Rio de Janeiro July 2 1816
How very kind of you my beloved Mrs Adams to answer my dull letter so immediately You can form no idea of the pleasure I felt at knowing that so far from forgetting us that time or distance has not lessened that friendship I valued so much—let me endulge the hope that change of scene has softened the woes we are all born to endure—it is now 26 years that I lost a sweet baby a little younger than your sweet little Angel, my tears fall when I think of her but you have still many comforts left in your other children & they tell me that you have been confined since you arrived in England I hope it is a little give—I hear from every one that you are very much liked, you are formed to be so—but I must say that in England, they know better how to appreciate merit such as yours more than any where else—happy and comfortable and nearer home—I guess you cast no longing lingering look to the frozen regions of the North—Your last Months were so uncomfortable,—I have just sent of letters to all my friends there—but ‘tis such ages before one can have any answer—the Betancourts write me that they are comfortably settled they are dear pleasant people the Young Ladies highly accomplished, but alas I hear that no one comes to woo—in the mean time the Bloom goes of the plum—I shoud not wonder if the fair Clementina was to accompagny the Young Princess of Orange to Holland This is only a romance of my own contriving, but it seems plausable & possible—The eldest Miss Bode has had a very agreable Tour with the divine Empress and her amiable sister—she wou’d I am sure give a very entertaining history of her travels she is greatly liked by both the Royal charming sisters—as you say Countess Colombi goes on in her own mild quiet way—I must ever think her Husband very wrong in not leaving it in her power to marry and keep at least a part of her fortune—The prohibition is enough to give the inclination—Petersburg must have again been very gay with the return of Mme Inbert Emperor & the Angelic Empress after so long an absence, the marriage of the Grand Duchess—who appeared so amiable that she will be greatly liked in Holland; what a pity that your friend the enchanting Queen of Prussia did not live to see her Husband & Country restored to splendor her daughter married to the Grand Duke, who is so handsome & appears so perfectly amiable—I regret that he is not the next heir to the Throne or that the Empress should have children, she merits every good for never existed a more perfect character I was sorry to hear that our [superb whiskers] neglected those friends that had received him so kindly—all for Love and the world well lost seems to have been his maxim indeed I was afraid he was getting spoilt even before we left him—the fascinating charms of Madame V led him astray—all his means were not sufficient to satisfy this fair frail rapacious Lady—surely his person and devoted attentions ought have satisfied her—perhaps she was the cause of his not marrying the Young Lady in question—but of all this I know nothing but by hear say for not a line have we received these 3 years—My Husband is still much attached to him—& has not ceased to render him essential service,—& is sure in the end he will be grateful, I hope so too for he appeared to me to have an excellent heart,—& if he was spoilt it was Petersburg that did the deed a very dangerous place for so young a man:—I want my dear friend to follow you in imagination in all you do—do you live at Ealing, have you appartments or a house in town—do you mix much in the gay world, if so you turn night into day and Summer into Winter with whom are you intimate I shou’d wish you to be so with my friend Madame de Freire—she is so agreable so charming and Lady like that she wou’d suit you much—do you see much of Countess Leiven who I am [. . .] is quite [an] high [. . .]—Madame Nicolay is a most [pleasant] unaffected woman—her husband uncommonly pleasing as well as Mr. Rehansen the Swedish Minester, his Lady less so from what many men wou’d value her taciturnity, if it is the same Madame [Esherhazi Trina]in Holland she is a very enchanting woman but I beleive not—they are rich & will dash away; What does Mr Adams say to all the wonderful changes that have taken place—particularly in Holland a country he was partial to as well as ourselves—Pray say every thing kind to him from us both—& tell him it wou’d be quite a treat to me to hear him read Lord Birons poems that seem so interesting from what I learn from the papers he seems to be to be a far better Poet than a Husband, what is this strange story about them—to be the Hero of ones own dismal tale seems extraordinary at least—but Poets have the priveledge of being a little mad—and very excentric—I send this letter to Madame Freires care because I know not how to direct to you—tell me how in future I may send my letters I hope you will some times let me hear from you—for I am greatly interested in your happiness—when you write Mr Smith remember us kindly has he given up the Diplomacy—in what part of America do they live—Mr Bezerra is much mended of his dreadful complaint but he suffers much occasionally with a flying Nerveous Gent, his dear Mind retains all its former activity as enthusiastic a patriot as ever, most sincerely attached to his adored Sovereign & Country he misses your pretty hands & has not forgot how sweet how agreable you are—Adieu My dear friend—forever your very devoted affecte f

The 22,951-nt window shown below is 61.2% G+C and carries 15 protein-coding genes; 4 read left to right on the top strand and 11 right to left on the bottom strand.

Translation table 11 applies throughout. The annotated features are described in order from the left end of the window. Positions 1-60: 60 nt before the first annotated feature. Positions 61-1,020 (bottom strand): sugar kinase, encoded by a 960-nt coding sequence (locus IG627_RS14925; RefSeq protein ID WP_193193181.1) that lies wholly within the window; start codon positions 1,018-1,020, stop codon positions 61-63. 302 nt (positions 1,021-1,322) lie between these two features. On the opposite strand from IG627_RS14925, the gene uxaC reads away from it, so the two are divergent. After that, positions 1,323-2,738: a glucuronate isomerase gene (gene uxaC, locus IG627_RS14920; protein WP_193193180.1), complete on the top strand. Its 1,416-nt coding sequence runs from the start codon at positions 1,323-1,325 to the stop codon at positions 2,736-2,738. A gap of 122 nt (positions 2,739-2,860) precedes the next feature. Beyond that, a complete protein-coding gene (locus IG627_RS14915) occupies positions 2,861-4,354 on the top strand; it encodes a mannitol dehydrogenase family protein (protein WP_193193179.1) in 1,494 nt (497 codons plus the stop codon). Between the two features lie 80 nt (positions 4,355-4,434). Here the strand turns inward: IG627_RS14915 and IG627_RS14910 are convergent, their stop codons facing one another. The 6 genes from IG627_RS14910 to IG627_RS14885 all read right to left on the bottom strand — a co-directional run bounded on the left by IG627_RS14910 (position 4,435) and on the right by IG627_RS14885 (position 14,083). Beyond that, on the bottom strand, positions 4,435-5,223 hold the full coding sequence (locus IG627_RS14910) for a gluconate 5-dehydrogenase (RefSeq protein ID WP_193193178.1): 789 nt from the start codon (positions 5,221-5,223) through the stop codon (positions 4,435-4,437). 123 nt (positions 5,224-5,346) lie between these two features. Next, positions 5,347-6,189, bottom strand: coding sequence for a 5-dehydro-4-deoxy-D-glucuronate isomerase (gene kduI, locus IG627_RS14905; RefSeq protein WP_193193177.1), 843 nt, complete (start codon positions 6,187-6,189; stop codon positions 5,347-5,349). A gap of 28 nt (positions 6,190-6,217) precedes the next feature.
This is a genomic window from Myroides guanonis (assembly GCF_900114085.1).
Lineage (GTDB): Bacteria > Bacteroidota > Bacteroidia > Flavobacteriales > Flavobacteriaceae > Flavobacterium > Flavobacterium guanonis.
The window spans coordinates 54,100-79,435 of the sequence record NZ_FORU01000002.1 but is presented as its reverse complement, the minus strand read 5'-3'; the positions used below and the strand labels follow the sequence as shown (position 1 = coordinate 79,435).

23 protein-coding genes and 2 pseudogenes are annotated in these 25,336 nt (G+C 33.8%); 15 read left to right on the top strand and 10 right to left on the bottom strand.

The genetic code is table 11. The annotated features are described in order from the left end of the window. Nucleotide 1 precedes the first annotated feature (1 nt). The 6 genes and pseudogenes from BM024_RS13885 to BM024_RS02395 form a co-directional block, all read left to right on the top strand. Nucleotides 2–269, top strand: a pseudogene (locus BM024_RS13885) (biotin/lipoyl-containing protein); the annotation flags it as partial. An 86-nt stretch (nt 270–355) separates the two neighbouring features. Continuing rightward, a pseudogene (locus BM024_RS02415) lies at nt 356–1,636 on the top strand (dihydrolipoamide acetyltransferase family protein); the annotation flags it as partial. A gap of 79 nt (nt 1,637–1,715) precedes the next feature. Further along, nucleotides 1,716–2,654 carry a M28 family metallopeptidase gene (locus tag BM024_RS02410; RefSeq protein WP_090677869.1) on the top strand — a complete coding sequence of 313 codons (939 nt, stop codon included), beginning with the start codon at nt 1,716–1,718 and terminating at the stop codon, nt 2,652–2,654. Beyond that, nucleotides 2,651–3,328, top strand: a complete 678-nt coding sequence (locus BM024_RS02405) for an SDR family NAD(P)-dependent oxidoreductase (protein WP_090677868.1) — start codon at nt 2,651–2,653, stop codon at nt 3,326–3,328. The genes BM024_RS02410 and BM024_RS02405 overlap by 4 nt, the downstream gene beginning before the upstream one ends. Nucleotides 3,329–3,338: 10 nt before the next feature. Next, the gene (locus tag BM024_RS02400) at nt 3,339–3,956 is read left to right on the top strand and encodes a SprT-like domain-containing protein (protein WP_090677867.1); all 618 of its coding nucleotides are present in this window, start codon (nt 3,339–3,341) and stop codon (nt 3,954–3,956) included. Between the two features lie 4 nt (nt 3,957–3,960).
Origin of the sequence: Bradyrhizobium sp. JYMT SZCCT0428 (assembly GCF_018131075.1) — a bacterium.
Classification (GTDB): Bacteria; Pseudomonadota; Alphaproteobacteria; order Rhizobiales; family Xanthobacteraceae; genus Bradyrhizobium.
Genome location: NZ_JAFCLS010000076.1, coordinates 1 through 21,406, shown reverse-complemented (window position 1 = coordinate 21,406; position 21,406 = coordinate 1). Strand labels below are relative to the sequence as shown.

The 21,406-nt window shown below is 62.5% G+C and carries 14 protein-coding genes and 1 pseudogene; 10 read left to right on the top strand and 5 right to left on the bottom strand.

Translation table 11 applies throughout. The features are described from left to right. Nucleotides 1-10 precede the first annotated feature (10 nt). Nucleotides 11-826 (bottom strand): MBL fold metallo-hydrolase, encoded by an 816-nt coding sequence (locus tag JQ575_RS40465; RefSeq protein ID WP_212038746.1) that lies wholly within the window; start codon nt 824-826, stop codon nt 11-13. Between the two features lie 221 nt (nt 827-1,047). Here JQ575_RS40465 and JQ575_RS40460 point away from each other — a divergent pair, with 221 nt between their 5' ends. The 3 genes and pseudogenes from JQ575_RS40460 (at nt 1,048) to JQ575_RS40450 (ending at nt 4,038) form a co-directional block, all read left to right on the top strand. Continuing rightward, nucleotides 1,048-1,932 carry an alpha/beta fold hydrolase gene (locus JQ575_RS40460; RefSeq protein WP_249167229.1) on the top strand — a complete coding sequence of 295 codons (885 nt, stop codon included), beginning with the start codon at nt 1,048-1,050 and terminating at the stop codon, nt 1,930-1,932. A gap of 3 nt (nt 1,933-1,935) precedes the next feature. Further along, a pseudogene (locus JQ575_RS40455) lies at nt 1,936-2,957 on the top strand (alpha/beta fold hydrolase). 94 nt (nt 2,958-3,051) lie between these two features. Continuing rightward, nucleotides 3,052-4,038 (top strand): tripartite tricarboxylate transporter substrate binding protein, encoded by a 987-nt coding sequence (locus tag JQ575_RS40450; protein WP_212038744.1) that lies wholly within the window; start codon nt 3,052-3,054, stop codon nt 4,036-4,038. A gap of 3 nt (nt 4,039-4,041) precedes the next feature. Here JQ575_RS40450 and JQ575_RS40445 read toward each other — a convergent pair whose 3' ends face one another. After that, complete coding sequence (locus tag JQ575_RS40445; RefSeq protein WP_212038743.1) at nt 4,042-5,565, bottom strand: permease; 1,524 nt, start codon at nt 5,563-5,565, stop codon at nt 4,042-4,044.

MHi: Adams Papers.